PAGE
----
Global manufacturing PMI fell to 51.2 in November
According to J.P. Morgan and Markit, the global manufacturing PMI (purchasing manufacturers’ index) fell slightly to 51.2 in November, compared to 51.3 in October 2015.
Although global manufacturing remained muted in November, an annualized growth of 2.5% reflects improvement in production. The MSCI All-Country World Index ETF (ACWI) and the iShares Global Industrials ETF (EXI) rose 0.99% and 0.64%, respectively, as of December 1. Global companies Microsoft (MSFT), Exxon Mobil Corporation (XOM), General Electric Company (GE), and Johnson & Johnson (JNJ) were up 1.6%, 0.28%, 0.77%, and 1.1%, respectively, as of December 1.
North America and Europe continued to register solid growth
In November, North America and Europe continued to see solid growth in new orders and output. Growth in the US remained close to October’s level. An increase in Mexico’s production level offset the continued downturn in Canada.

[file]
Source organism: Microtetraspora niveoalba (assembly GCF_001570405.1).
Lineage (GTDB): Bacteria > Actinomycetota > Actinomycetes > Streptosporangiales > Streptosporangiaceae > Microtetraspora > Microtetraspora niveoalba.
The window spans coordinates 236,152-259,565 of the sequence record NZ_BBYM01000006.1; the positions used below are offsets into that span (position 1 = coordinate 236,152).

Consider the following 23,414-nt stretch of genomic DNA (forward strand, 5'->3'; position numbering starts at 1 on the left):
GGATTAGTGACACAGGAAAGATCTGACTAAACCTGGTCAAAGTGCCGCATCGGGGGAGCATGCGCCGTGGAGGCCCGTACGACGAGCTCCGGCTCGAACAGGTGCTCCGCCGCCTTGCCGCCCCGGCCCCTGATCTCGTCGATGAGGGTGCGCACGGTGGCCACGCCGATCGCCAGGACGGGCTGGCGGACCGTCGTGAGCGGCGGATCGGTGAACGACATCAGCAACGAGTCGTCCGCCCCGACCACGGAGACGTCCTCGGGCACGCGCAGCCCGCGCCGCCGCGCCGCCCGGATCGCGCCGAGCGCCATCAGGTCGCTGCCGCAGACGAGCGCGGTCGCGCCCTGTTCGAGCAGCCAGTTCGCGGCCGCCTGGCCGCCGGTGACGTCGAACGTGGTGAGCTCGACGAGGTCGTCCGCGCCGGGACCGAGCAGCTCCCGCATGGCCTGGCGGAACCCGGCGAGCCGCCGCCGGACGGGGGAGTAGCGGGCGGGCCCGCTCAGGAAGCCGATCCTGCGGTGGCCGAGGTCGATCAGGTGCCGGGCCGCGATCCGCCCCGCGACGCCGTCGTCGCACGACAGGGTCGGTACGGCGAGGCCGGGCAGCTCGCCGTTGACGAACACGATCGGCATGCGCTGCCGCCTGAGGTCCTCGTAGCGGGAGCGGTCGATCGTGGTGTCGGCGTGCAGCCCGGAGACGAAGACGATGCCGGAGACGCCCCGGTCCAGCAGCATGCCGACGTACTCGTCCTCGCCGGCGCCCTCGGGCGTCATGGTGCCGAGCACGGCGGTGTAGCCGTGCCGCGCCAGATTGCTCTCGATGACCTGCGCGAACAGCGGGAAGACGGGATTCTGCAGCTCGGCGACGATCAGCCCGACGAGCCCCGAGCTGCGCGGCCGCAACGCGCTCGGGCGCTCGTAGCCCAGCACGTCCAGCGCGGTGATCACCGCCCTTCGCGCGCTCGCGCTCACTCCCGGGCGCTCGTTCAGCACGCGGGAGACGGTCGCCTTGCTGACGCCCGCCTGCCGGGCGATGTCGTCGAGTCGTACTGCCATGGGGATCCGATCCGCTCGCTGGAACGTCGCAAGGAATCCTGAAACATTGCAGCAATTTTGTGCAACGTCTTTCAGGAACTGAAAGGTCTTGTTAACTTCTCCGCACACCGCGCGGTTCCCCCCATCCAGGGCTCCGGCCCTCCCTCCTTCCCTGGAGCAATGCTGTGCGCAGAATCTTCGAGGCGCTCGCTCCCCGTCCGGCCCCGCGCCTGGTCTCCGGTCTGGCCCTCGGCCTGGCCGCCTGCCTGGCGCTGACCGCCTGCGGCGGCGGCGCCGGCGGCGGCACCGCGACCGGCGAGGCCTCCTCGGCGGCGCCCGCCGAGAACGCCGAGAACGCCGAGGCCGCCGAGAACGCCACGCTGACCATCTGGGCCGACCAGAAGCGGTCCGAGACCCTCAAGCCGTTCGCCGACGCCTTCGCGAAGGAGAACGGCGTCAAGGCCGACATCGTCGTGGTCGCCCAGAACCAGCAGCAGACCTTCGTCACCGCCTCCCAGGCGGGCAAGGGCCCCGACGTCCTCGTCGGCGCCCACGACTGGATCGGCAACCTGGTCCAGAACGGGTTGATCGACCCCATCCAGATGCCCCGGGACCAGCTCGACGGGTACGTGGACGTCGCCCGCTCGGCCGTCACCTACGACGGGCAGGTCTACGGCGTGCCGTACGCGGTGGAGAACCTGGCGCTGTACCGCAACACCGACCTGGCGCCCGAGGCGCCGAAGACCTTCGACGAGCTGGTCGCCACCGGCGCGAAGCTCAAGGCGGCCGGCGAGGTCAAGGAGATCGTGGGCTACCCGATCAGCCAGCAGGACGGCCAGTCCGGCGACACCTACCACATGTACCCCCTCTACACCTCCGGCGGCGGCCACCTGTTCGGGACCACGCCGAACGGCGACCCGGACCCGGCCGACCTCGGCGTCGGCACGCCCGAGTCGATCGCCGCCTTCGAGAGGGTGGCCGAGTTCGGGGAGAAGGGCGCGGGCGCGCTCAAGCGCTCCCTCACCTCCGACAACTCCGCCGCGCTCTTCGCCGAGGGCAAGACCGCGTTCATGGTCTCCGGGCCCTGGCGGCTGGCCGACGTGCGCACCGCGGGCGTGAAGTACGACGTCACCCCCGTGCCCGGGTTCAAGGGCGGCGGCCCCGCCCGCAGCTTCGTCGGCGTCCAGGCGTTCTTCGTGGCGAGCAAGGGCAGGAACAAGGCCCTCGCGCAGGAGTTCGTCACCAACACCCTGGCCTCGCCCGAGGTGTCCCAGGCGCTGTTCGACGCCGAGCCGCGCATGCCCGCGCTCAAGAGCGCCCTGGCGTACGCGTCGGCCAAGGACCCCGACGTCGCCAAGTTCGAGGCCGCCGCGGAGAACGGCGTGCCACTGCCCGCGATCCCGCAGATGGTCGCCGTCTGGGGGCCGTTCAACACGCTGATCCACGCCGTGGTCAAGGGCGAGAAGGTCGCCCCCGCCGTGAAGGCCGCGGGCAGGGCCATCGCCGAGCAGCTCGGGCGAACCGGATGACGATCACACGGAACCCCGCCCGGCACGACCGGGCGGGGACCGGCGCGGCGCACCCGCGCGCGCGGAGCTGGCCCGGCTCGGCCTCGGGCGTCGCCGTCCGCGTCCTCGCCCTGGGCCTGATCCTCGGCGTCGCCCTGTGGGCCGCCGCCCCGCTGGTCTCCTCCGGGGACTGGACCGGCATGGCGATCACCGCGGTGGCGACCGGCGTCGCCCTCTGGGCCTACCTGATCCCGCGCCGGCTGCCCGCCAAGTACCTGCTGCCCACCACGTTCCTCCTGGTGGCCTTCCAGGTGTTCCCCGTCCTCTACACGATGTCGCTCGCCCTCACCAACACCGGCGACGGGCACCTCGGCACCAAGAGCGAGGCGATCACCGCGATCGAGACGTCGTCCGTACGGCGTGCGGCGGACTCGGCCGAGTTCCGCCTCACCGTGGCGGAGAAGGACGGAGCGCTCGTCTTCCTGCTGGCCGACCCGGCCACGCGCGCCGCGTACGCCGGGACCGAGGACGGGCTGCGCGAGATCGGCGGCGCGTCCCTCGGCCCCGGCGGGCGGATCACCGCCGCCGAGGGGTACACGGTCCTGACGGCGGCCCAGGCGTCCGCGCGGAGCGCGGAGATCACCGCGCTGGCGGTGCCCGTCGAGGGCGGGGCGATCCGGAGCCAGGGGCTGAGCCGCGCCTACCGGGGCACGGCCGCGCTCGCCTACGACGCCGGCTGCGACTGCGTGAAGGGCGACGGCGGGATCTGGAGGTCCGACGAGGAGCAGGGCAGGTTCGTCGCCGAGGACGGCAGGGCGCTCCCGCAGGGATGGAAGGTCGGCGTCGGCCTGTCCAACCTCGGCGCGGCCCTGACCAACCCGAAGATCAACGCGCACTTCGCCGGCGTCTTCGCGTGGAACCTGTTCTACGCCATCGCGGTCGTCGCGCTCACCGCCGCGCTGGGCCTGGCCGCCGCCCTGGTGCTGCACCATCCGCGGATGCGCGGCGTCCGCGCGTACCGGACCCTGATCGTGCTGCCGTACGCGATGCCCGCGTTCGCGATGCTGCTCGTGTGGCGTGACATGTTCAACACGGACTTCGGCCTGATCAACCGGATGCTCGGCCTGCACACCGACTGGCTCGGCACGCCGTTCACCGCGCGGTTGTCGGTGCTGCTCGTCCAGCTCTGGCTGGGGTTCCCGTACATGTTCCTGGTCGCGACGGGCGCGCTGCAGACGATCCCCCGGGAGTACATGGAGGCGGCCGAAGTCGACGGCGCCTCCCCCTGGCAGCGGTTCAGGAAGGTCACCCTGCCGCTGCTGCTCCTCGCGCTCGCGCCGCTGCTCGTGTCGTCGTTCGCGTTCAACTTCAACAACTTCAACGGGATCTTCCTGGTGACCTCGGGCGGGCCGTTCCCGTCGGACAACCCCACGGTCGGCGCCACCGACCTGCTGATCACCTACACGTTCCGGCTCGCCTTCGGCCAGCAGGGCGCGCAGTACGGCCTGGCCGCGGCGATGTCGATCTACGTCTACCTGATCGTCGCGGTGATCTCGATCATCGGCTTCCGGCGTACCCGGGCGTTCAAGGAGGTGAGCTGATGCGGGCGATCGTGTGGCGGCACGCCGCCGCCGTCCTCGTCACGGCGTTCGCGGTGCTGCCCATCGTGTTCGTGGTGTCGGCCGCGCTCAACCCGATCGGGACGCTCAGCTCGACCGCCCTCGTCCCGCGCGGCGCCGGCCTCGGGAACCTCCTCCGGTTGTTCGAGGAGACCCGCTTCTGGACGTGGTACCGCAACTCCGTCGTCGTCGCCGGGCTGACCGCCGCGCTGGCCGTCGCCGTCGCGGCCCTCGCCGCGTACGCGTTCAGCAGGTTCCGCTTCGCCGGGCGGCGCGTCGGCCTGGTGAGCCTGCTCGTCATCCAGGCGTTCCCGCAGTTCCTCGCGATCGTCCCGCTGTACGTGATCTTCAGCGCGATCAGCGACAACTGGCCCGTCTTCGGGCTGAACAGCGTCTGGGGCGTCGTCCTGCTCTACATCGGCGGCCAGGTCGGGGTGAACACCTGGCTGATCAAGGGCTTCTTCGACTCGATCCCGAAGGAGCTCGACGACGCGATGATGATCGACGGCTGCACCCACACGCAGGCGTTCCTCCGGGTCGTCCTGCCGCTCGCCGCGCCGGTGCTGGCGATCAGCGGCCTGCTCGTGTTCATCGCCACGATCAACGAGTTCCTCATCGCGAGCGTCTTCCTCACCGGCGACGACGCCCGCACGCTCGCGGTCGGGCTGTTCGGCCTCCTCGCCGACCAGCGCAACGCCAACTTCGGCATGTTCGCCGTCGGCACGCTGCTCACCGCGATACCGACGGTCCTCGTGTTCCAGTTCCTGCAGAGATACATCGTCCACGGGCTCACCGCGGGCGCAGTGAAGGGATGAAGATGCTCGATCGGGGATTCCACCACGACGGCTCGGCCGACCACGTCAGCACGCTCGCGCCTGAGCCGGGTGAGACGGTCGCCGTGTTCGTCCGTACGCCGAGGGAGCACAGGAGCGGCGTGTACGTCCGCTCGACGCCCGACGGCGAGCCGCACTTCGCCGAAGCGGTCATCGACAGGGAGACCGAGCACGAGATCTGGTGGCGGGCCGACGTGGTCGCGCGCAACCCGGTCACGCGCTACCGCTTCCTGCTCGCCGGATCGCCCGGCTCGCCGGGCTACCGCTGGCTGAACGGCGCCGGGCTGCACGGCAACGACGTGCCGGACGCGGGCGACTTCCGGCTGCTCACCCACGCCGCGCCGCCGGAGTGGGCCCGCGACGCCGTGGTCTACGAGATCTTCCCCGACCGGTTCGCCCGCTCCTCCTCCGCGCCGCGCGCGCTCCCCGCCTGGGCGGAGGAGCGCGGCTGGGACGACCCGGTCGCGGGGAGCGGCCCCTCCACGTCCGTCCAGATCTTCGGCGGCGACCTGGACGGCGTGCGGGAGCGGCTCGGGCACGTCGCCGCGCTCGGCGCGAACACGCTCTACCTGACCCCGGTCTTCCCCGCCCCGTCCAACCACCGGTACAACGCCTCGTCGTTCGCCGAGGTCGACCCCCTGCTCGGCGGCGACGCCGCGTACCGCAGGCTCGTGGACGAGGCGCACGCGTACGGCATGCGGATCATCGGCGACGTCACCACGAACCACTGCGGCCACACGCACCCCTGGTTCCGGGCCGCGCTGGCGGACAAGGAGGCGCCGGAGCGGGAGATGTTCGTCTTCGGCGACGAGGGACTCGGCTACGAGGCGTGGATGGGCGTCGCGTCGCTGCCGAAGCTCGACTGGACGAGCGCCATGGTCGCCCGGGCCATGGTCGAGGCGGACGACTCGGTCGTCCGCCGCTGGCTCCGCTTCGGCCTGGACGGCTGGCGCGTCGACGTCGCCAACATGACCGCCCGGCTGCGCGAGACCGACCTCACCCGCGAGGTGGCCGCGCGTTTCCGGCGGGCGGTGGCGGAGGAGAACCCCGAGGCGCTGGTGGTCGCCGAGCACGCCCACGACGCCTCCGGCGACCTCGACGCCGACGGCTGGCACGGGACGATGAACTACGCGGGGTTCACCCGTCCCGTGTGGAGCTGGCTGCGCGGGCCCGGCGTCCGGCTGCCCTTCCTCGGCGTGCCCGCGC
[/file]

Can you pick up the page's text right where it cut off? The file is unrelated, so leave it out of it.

In the Eurozone, manufacturing has seen a broad-based upturn. Other than Greece, all the European countries saw a surge in new orders and production levels. Also, growth remained solid in the UK, Poland, and the Czech Republic in November.
Other than Japan, most of the Asian economies reported a lackluster and declining trend in November. Output growth stagnated in China and Vietnam and fell in Taiwan, South Korea, Indonesia, and Malaysia. In South America, Brazil experienced contraction in its manufacturing activity in November.
Employment remained muted in November
With slow growth, employment remained muted in November. Staffing levels increased in the US, Japan, Germany, Taiwan, and South Korea, but declined in China, the UK, France, and Brazil.
Cost inflation and selling prices both decrease
With declining commodity prices, cost inflation remained lower during November. Manufacturers didn’t raise selling prices, passing the benefits of lower costs to their customers. Although manufacturing was muted in November, considering the slowdown in China and other emerging economies, the growth achieved so far appears to be significant. However, to encourage further growth in momentum, Federal Reserve policymakers may decide on some kind of stimulus during its December meeting.
In the next article, let’s see how manufacturing is shaping up in the US.